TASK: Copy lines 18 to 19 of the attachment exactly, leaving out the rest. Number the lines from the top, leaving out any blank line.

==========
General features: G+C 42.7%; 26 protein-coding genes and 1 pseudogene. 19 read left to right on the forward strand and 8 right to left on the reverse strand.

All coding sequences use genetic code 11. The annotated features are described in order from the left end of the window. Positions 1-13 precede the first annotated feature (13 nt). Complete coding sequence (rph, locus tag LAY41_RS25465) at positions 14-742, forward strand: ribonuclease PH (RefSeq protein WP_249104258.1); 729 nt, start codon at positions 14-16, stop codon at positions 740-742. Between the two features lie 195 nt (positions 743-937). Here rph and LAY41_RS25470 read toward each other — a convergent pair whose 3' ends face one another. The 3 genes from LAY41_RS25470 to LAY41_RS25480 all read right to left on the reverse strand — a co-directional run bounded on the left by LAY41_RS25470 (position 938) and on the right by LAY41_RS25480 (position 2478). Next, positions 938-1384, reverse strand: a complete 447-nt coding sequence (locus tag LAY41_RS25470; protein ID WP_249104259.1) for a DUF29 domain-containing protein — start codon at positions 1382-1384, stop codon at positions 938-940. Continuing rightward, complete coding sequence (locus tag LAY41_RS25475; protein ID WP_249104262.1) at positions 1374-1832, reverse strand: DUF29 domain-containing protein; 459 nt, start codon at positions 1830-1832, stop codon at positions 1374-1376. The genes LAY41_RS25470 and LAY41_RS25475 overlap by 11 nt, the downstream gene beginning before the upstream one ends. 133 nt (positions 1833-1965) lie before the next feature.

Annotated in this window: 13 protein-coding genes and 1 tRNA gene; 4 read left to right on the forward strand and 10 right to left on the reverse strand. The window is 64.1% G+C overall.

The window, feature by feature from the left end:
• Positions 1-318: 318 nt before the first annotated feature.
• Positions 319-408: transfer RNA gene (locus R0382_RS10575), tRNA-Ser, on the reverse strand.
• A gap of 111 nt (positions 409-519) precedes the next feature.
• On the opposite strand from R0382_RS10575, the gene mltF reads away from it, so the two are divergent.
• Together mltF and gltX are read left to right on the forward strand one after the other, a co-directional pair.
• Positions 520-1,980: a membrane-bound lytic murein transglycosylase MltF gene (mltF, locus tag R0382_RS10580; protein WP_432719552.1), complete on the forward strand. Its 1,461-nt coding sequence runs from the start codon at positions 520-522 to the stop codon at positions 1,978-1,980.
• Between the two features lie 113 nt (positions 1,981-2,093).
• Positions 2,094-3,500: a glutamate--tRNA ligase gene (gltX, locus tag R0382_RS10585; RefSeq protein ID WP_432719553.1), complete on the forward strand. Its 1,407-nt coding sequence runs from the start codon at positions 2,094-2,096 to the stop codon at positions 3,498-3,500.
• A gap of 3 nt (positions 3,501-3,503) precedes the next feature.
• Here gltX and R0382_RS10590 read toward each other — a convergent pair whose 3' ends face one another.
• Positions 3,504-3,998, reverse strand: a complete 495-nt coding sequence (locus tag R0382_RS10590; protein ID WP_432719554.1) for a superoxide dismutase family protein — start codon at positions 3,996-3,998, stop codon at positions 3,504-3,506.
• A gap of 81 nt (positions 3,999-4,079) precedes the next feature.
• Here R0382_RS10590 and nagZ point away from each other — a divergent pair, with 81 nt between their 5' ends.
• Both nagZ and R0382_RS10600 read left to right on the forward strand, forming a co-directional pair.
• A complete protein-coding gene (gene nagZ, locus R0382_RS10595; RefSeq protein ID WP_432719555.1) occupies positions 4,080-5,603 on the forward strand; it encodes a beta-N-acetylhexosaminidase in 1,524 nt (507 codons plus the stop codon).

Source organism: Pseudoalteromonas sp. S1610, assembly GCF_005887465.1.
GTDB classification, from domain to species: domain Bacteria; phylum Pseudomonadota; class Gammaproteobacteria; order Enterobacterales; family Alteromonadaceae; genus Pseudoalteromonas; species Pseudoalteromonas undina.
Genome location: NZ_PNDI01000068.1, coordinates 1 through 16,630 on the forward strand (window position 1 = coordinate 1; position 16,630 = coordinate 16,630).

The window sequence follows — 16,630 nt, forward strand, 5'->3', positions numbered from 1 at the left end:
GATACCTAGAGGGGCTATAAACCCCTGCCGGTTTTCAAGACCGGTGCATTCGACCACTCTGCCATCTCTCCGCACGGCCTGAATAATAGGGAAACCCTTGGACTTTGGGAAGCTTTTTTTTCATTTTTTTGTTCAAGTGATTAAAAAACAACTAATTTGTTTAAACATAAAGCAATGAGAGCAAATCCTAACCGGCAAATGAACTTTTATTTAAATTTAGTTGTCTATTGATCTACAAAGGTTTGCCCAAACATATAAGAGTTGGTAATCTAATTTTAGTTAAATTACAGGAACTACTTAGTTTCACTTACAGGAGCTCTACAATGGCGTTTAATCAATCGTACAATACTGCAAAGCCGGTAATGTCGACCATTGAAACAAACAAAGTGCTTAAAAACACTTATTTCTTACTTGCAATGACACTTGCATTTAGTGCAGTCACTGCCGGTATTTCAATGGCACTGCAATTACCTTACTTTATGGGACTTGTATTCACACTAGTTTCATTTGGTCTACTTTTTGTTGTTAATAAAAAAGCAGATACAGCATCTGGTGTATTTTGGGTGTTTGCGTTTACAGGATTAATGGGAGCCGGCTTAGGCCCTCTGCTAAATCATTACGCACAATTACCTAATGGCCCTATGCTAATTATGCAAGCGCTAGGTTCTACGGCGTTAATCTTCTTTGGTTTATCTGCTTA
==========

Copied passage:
• Both nagZ and R0382_RS10600 read left to right on the forward strand, forming a co-directional pair.
• A complete protein-coding gene (gene nagZ, locus R0382_RS10595; RefSeq protein ID WP_432719555.1) occupies positions 4,080-5,603 on the forward strand; it encodes a beta-N-acetylhexosaminidase in 1,524 nt (507 codons plus the stop codon).